Curating Himalayan art or protecting IP, their art majors ‘resonate every day’

Christina Saunders '06 and Becky Corrie, Phillips Professor of Art and Visual Culture, pose in Olin 104 before Saunders' Nov. 4 talk. (Phyllis Graber Jensen/Bates College)

Christina Saunders ’06 and her adviser Becky Corrie, Phillips Professor of Art and Visual Culture. (Phyllis Graber Jensen/Bates College)

It was the Bates senior thesis she wrote about Buddhist monuments in the Himalayas that put Natasha Kimmet ’07 on her career path she’s on today.

“The art, architecture, culture and landscape of the region resonated with me,” says Kimmet, a Bates art and visual culture major who is now a doctoral candidate in art history at the University of Vienna and a curatorial fellow at a New York museum dedicated to Himalayan art and culture.

“My not-so secret motivation for doing a Ph.D. was to find a reason to continue exploring the Himalayan villages that I wrote about in my senior thesis.”

For Christina Saunders ’06, another AVC major (paired with English), the senior thesis was a way to harmonize two of her passions, law and the arts, as she researched issues around the wholesale looting of art by the Nazis during World War II.

Today, as a partner in a Denver law firm, she specializes in cases involving intellectual property and the arts.

Her thesis work, Saunders says, sparked a career of “helping artists make a living.”

Saunders and Kimmet returned to Bates in separate November visits to talk about their careers and Bates’ role in getting them established.

Saunders, now a partner at Denver law firm Sparkman + Foote, earned a law degree at the University of Utah’s Quinney College of Law.

Her Nov. 4 talk ranged from her Bates experience, to the inherent difficulties in defining “art law” as an area of legal practice, to her current legal work.

That work, she explains, “typically involves helping artists set up their businesses, while protecting and monetizing their works.”

For example, Saunders routinely draws up agreements governing the licensing or consignment of a visual artist’s images. She also represents artists in disputes, such as misappropriation of an image or nonpayment for the sale of a piece.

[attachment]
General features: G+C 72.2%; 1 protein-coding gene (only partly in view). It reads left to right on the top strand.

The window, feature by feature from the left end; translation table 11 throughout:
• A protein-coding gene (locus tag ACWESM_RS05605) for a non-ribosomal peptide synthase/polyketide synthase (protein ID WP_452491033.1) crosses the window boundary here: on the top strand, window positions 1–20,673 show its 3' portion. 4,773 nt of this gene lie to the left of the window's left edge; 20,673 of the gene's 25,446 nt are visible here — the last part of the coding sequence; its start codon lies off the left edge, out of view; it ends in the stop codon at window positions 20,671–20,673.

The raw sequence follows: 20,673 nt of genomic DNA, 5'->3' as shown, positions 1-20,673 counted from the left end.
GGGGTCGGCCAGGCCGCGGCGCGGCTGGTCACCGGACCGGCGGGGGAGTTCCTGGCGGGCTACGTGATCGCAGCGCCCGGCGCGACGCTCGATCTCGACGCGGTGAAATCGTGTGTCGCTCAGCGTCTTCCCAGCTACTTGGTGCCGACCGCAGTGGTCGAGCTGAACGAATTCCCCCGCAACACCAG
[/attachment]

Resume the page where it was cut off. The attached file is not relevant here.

“I’m the only attorney in Denver doing this work,” she says.

Kimmet has been a curatorial fellow at New York City’s Rubin Museum of Art since January. In her Nov. 12 Bates talk, based on her dissertation research, she used a village called Nako in India’s Himalayan mountains as the starting point for a discussion of the region’s residential architecture and how it expresses Buddhist practice.

Tasha Kimmet '07 and her Bates adviser, Associate Professor of Art and Visual Culture Trian Nguyen. (Josh Kuckens/Bates College)

Tasha Kimmet ’07 and her Bates adviser, Associate Professor of Art and Visual Culture Trian Nguyen. (Josh Kuckens/Bates College)

Centuries-old dwellings in Himalayan villages captivate scholars and tourists, as well as their inhabitants, “because of their picturesque, ‘authentic Himalayan’ character,” Kimmet says. Yet scholars have largely neglected these secular buildings in favor of the region’s Buddhist monuments — the topic of Kimmet’s own senior thesis, in fact.

The line from thesis to now

With Rebecca Corrie, Phillips Professor of Art and Visual Culture, as her adviser, Saunders used senior thesis to explore the value, in diverse senses, of art in the context of World War II in Europe.

“In a larger context, I examined the responsibilities of different stakeholders in the art world with respect to stolen artwork,” she says, “and issues pertaining to the judicial system and the law, both domestically and internationally.”

“The topic really catered to both interests of mine.” It enhanced her experience that news about stolen artwork was making headlines at the time — one of the cases Saunders looked at was that of Maria Altmann, whose struggle to retrieve looted artwork from the Austrian government was depicted in the 2015 film Woman in Gold.

An experience that “resonates in my work every day.”

“In my seminar papers and thesis work, I learned to really think about challenging topics and issues, take a stance and communicate that,” Saunders says. “This resonates in my work every day.”

Advised by Associate Professor of Art and Visual Culture Trian Nguyen, an authority on Buddhist art and architecture, Kimmet devoted her senior thesis to the evolution and community role of “stupas,” monuments that symbolize the mind of the Buddha, in northern Nepal.

“Trian fostered my interest in varied facets of Asian art,” she explains, “even teaching a seminar focused on stupas during my senior year to help prepare me for writing my senior thesis.”

After Bates, she earned a master’s at the University of London’s School of Oriental and African Studies. She began her current role as curatorial fellow at the Rubin last January. Her work has included developing her own exhibition about the representation of architecture in central Tibet through historical paintings and photographs.

“Bates prepares its students for careers, as well as life more broadly, in ways that we are continually discovering,” says Kimmet.